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NEST launches ‘sidecar’ savings project

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The UK’s £3.8bn (€4.4bn) National Employment Savings Trust (NEST) has launched a trial of a savings product to sit alongside its auto-enrolment pension fund service.

At an event last night in London, the pension provider – set up by the UK government to lead the establishment of auto-enrolment into pension funds – announced it was testing a “sidecar” savings product with one of its clients.

Guy Opperman, pensions and financial inclusion minister, described the trial as a “ground-breaking project” that “has the full support of the Department for Work and Pensions and the Treasury”.

The minister also called for the financial services groups supporting the launch to get their staff involved in the trial.

Timpsons, a high street chain of shops specialising in shoe repairs, will be the first employer to trial the savings account. It will roll out the service across its 5,600-strong workforce from the start of next year.

Opperman told attendees at the launch event: “I can’t be financial inclusion minister without pointing out the opportunity to ensure your staff are signed on for something like this…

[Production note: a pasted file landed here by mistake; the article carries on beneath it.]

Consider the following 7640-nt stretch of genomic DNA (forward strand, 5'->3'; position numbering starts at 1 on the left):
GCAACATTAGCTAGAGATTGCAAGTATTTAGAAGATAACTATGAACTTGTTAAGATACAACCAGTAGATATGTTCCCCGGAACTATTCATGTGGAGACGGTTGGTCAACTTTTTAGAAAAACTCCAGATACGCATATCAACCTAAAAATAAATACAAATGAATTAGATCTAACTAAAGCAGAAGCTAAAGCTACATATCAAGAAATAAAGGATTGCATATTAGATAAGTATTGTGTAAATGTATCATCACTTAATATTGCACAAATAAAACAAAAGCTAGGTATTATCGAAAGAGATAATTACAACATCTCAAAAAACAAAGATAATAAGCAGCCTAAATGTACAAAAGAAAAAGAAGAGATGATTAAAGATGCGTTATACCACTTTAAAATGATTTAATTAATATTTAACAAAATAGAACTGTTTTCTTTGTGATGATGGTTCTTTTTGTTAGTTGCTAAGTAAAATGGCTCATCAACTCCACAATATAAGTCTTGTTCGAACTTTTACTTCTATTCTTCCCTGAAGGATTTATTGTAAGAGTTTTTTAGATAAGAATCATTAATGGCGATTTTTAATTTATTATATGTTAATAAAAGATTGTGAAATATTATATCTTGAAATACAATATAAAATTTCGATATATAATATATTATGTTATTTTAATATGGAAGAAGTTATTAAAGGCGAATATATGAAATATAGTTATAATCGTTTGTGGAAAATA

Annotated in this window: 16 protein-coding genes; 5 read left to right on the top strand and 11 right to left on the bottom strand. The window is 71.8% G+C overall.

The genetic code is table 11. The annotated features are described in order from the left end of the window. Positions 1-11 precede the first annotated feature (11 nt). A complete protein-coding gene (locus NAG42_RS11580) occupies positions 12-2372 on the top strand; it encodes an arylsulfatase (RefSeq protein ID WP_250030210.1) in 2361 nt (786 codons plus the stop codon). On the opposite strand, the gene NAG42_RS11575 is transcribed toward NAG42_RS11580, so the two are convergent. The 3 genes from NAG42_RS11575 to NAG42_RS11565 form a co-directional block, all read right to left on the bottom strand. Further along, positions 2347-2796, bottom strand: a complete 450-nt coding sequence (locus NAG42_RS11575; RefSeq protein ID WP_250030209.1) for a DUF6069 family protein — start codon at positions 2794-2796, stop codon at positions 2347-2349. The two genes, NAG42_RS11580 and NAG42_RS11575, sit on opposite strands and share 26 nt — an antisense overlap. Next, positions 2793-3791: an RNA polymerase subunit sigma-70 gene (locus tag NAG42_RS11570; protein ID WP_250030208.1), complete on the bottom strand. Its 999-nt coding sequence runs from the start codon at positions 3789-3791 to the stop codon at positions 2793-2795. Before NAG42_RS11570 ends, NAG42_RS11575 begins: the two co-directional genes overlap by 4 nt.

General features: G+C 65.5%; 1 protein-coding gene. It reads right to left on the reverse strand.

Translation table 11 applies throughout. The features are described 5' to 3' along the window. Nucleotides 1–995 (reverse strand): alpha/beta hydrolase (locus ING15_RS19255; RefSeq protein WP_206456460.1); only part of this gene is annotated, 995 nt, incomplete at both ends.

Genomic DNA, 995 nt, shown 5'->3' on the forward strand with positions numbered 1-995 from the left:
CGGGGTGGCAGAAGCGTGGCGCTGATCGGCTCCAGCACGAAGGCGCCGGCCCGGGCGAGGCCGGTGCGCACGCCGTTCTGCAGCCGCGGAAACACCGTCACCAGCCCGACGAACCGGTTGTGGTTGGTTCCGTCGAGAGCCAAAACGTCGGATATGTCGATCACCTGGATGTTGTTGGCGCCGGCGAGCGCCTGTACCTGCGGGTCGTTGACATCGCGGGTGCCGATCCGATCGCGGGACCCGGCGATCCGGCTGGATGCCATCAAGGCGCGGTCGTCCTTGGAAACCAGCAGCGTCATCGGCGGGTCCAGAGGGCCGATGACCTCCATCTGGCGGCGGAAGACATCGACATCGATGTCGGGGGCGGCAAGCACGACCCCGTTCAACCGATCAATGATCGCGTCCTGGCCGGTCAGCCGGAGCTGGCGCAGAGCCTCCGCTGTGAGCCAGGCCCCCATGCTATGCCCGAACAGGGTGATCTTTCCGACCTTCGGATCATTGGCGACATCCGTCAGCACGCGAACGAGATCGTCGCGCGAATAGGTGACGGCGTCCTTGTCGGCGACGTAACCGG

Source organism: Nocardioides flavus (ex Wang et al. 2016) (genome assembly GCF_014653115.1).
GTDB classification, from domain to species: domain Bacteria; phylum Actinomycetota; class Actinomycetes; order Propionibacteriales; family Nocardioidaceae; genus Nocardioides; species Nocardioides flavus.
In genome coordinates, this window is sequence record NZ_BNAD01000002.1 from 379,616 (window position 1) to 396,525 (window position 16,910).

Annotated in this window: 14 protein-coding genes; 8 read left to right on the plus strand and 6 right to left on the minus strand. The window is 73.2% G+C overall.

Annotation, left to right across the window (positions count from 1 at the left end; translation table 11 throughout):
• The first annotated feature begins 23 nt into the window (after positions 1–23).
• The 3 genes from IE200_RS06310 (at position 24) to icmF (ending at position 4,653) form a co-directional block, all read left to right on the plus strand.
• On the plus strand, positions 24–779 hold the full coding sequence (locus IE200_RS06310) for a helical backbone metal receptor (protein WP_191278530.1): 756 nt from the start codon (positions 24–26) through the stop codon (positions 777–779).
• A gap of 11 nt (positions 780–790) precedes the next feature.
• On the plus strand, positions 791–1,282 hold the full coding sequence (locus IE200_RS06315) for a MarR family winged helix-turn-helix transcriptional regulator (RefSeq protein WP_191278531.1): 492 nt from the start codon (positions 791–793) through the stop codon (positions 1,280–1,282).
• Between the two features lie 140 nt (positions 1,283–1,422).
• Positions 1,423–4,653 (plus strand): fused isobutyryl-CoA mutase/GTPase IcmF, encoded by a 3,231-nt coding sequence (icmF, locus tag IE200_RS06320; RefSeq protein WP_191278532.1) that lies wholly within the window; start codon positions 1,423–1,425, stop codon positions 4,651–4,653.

“If you’re not motivated to support this, I question why you’re here. This really matters.”

How it works

Timpsons

Timpsons will be the first employer to trial the ‘sidecar’ savings concept

Designed to improve “financial resilience”, the service will involve individual employees saving into what NEST has dubbed “jars”, with any pension contributions above the auto-enrolment minimum (currently 8% of salary) diverted into the savings account.

This account is subject to a cap, set at £1,000 for the trial. Once the cap is hit, all contributions will go to the pension fund.

Investors will be able to access the savings account – NEST’s research explored the application of barriers to accessing this account, but it has not implemented any formal restrictions. A spokeswoman for NEST said the account would be labelled “for emergencies”, as studies had shown that this kind of framing could influence how people used the money.

Once the savings account falls back below the cap, contributions will automatically split again to pay into both accounts, until the savings account hits its limit again.

Caroline Rookes, a trustee at NEST and chief executive of the UK’s Money Advice Service (MAS), said roughly a quarter of the UK population had no savings, and giving them the ability to save “absolutely transforms people’s lives”.

Michael Royce, strategic lead on budgeting and saving at MAS, added: “We hope that [the trial] builds on emerging evidence that workplace savings initiatives can be an effective means of helping people enhance their financial resilience throughout their working lives both for the short-to-medium term and for when they move into retirement.”

The model was developed by NEST and backed by research from the Harvard Kennedy School in the US.

JP Morgan Chase’s charitable foundation and MAS are providing financial resources for the trial, while Salary Finance will provide the savings accounts.

 

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